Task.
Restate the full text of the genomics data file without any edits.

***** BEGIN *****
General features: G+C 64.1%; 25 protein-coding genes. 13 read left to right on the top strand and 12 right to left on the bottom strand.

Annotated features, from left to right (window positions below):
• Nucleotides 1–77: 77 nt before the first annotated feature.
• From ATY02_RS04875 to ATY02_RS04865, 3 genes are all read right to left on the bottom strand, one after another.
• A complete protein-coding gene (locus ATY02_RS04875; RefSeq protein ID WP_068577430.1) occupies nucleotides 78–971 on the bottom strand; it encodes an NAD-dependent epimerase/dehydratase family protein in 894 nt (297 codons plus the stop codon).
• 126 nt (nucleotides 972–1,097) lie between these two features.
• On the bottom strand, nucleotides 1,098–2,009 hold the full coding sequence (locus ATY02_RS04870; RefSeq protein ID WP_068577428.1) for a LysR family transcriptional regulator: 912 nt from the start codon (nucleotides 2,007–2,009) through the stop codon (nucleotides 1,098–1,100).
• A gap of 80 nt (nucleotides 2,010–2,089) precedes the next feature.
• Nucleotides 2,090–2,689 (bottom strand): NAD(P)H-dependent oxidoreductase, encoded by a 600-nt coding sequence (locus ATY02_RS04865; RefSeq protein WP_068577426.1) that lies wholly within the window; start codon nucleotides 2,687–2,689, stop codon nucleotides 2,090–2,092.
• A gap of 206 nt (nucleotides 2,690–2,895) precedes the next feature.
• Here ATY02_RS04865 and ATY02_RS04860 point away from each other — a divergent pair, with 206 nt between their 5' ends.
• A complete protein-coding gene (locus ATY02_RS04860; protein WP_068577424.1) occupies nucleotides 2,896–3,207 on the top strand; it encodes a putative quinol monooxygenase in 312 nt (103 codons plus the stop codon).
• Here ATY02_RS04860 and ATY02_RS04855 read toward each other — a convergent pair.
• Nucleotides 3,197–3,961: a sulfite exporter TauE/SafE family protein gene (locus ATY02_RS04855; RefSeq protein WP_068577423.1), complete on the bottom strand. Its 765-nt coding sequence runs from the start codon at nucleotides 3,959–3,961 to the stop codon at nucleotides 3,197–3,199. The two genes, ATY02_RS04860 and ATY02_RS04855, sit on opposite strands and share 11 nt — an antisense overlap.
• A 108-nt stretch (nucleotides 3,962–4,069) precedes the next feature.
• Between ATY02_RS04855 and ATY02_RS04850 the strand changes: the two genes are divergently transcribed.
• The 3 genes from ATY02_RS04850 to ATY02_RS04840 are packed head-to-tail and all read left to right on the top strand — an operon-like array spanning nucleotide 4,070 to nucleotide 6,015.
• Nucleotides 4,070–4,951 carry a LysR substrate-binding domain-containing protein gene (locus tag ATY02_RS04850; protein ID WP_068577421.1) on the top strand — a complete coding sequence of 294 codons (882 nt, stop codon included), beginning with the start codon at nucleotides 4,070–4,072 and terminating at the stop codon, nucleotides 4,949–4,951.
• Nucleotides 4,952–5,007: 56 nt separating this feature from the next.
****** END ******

General features: G+C 64.1%; 25 protein-coding genes. 13 read left to right on the top strand and 12 right to left on the bottom strand.

Annotated features, from left to right (window positions below):
• Nucleotides 1–77: 77 nt before the first annotated feature.
• From ATY02_RS04875 to ATY02_RS04865, 3 genes are all read right to left on the bottom strand, one after another.
• A complete protein-coding gene (locus ATY02_RS04875; RefSeq protein ID WP_068577430.1) occupies nucleotides 78–971 on the bottom strand; it encodes an NAD-dependent epimerase/dehydratase family protein in 894 nt (297 codons plus the stop codon).
• 126 nt (nucleotides 972–1,097) lie between these two features.
• On the bottom strand, nucleotides 1,098–2,009 hold the full coding sequence (locus ATY02_RS04870; RefSeq protein ID WP_068577428.1) for a LysR family transcriptional regulator: 912 nt from the start codon (nucleotides 2,007–2,009) through the stop codon (nucleotides 1,098–1,100).
• A gap of 80 nt (nucleotides 2,010–2,089) precedes the next feature.
• Nucleotides 2,090–2,689 (bottom strand): NAD(P)H-dependent oxidoreductase, encoded by a 600-nt coding sequence (locus ATY02_RS04865; RefSeq protein WP_068577426.1) that lies wholly within the window; start codon nucleotides 2,687–2,689, stop codon nucleotides 2,090–2,092.
• A gap of 206 nt (nucleotides 2,690–2,895) precedes the next feature.
• Here ATY02_RS04865 and ATY02_RS04860 point away from each other — a divergent pair, with 206 nt between their 5' ends.
• A complete protein-coding gene (locus ATY02_RS04860; protein WP_068577424.1) occupies nucleotides 2,896–3,207 on the top strand; it encodes a putative quinol monooxygenase in 312 nt (103 codons plus the stop codon).
• Here ATY02_RS04860 and ATY02_RS04855 read toward each other — a convergent pair.
• Nucleotides 3,197–3,961: a sulfite exporter TauE/SafE family protein gene (locus ATY02_RS04855; RefSeq protein WP_068577423.1), complete on the bottom strand. Its 765-nt coding sequence runs from the start codon at nucleotides 3,959–3,961 to the stop codon at nucleotides 3,197–3,199. The two genes, ATY02_RS04860 and ATY02_RS04855, sit on opposite strands and share 11 nt — an antisense overlap.
• A 108-nt stretch (nucleotides 3,962–4,069) precedes the next feature.
• Between ATY02_RS04855 and ATY02_RS04850 the strand changes: the two genes are divergently transcribed.
• The 3 genes from ATY02_RS04850 to ATY02_RS04840 are packed head-to-tail and all read left to right on the top strand — an operon-like array spanning nucleotide 4,070 to nucleotide 6,015.
• Nucleotides 4,070–4,951 carry a LysR substrate-binding domain-containing protein gene (locus tag ATY02_RS04850; protein ID WP_068577421.1) on the top strand — a complete coding sequence of 294 codons (882 nt, stop codon included), beginning with the start codon at nucleotides 4,070–4,072 and terminating at the stop codon, nucleotides 4,949–4,951.
• Nucleotides 4,952–5,007: 56 nt separating this feature from the next.